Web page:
Some Female Figures in Marble

When one visits a museum it’s usually a good idea to study the works one is going to see beforehand. It would be foolish to barge in and expect to appreciate all the great art gathered there as if knowledge of the aesthetic were wholly innate. It would be like going parachuting thinking: “No need to train, I already know how to fall.” My excuse for not knowing anything about French sculpture from the Renaissance to Neoclassicism before I went to the Louvre is that I didn’t have time to study. Also, I’ve never been that fond of sculpture. It’s a very public form of art and my interests have usually taken me looking for something a bit more intimate. It’s also partly the fact that looking at sculptures is so different from looking at paintings — they are somehow too complete and hence have no secrets that have to be deciphered through interpretation.Some historical things can fortunately be transposed from painting to sculpture, such as the influence of Mannerism in France. It can be seen in one of the most famous Diana pieces from the era, although it’s actually atypical in being a garden sculpture.

Source: Wikipedia

It can also be seen in Germain Pilon‘s Three Graces which I’m told was banged out of a single piece of marble. That’s pretty impressive.

Source: Wikipedia

It’s a monument for King Henry II commissioned by a Francesco Primaticcio who worked under Queen Catherine de’ Medici whose grief seems pretty expensive even by royal standards. The pedestal, by the way, is by an Italian called Domenico del Barbieri.

But the names here aren’t that important. Henry II was the successor of Francis Big Nose and the guy whose accidental death kept the art ball rolling in France at a time when Mannerist weirdness was celebrated as the newest thing in fashion and art. Some time afterwards, there was a reaction to this elongated elegance (sorry) and things started to get heavier. Notions of harmony and balance came back from the Classical ages, although they now had been through the Renaissance wringer and thus came out a bit mangled. It’s also the time of Louis XIV and Le Brun, and therefore court productions have a more unified air about them. They seem like they’ve been designed to perpetuate the monarchy and gone through Le Brun’s office. That’s because they very often did just that.

After the Sun King’s court disappeared, there seemed to be two opposing movements: Rococo or Rocaille and Classicism. I’m not sure how the chronology goes and who did exactly what, but it seemed to be a situation where some people liked really curly ornate stuff and others the classical lines of what they took to be antiquity. Some of these things are pretty awesome, like Guillaume Coustou the Elder‘s horsey-thing. That one is fantastic because its imposing size, but there are less melodramatic pieces and pieces that are therefore more interesting. Like these bathers by Allegrain, whose famous brother-in-law, Pigalle, is known better today because he gave his name to the red-light district of Paris.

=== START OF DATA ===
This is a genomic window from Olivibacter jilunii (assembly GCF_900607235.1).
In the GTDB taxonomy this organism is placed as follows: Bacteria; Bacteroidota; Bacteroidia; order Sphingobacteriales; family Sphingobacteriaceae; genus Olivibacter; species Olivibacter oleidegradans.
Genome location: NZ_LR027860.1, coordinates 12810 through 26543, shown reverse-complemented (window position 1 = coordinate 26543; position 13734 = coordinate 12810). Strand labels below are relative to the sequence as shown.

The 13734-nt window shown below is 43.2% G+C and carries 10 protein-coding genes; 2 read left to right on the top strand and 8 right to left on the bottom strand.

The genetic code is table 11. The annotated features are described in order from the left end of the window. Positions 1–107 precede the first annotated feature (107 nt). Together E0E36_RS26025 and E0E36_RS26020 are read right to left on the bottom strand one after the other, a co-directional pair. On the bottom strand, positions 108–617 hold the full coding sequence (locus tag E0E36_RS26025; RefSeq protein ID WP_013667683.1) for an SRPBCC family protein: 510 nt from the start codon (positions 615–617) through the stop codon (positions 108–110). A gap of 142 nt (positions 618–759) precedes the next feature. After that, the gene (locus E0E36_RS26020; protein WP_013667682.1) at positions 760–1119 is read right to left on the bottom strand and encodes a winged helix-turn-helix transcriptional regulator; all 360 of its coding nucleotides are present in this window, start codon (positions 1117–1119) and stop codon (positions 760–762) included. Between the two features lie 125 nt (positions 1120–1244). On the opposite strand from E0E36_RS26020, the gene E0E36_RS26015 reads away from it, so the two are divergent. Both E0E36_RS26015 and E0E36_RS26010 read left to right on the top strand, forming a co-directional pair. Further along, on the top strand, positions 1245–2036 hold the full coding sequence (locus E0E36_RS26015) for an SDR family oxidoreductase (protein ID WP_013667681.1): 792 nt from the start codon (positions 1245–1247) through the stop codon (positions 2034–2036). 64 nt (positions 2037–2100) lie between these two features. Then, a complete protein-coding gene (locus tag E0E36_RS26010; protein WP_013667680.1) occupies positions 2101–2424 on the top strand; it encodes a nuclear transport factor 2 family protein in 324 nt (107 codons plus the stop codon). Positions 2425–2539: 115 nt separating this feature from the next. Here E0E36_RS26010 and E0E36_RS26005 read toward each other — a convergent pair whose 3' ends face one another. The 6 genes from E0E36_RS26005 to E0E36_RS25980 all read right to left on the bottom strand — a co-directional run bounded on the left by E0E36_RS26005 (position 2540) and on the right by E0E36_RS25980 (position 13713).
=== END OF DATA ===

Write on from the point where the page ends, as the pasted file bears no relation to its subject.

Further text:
Source: Wikipedia

And, by the way, the red-light district is pretty tame. It might even be a good place to find a nice cheap hotel for a few days.

Source: Wikipedia

Allegrain’s work is supposed to be a mixture of Rococo and Classicism, but because the subject is so unfamiliar to me I fail to see the fusion. All I can see is that there’s not too much ornamentation in the figures and that the figures themselves are balanced and proportional. The hair and the folds of their clothes offer a chance to show off, but otherwise the statues are pretty ascetic compared to what came before and what would come next.

What came next was perhaps not a style, but a single artist by the name of Antonio Canova. He was Italian, not French, and he was recognized as the greatest sculptor of his time. He made, among other amazing stuff, this thing:

Source: Wikipedia

If there is one statue that rivals Michaelangelo’s Dying Slave in the Louvre it would have to be this one, Psyche Revived by Cupid’s Kiss. That might be a bold statement, I don’t know, but it’s not difficult to see why this would be the epitome of French Neoclassical sculpture even though the statue and the artist are Italian. That is to say, it is a very influential piece from a very influential artist. It’s so mushy you can feel it squishing between your toes when it hits your eye and, furthermore, it’s based on a melodramatic soap opera of a story. Cupid has huge gay wings, for God’s sake. Why not have a litter of fluffy kittens running about as well? Despite all this Romantic nonsense, it’s still a magnificent thing to look at.

1 Response to “Some Female Figures in Marble”

  1. 1 Art in Paris « nonvisedvoce Trackback on January 30, 2012 at 22:39

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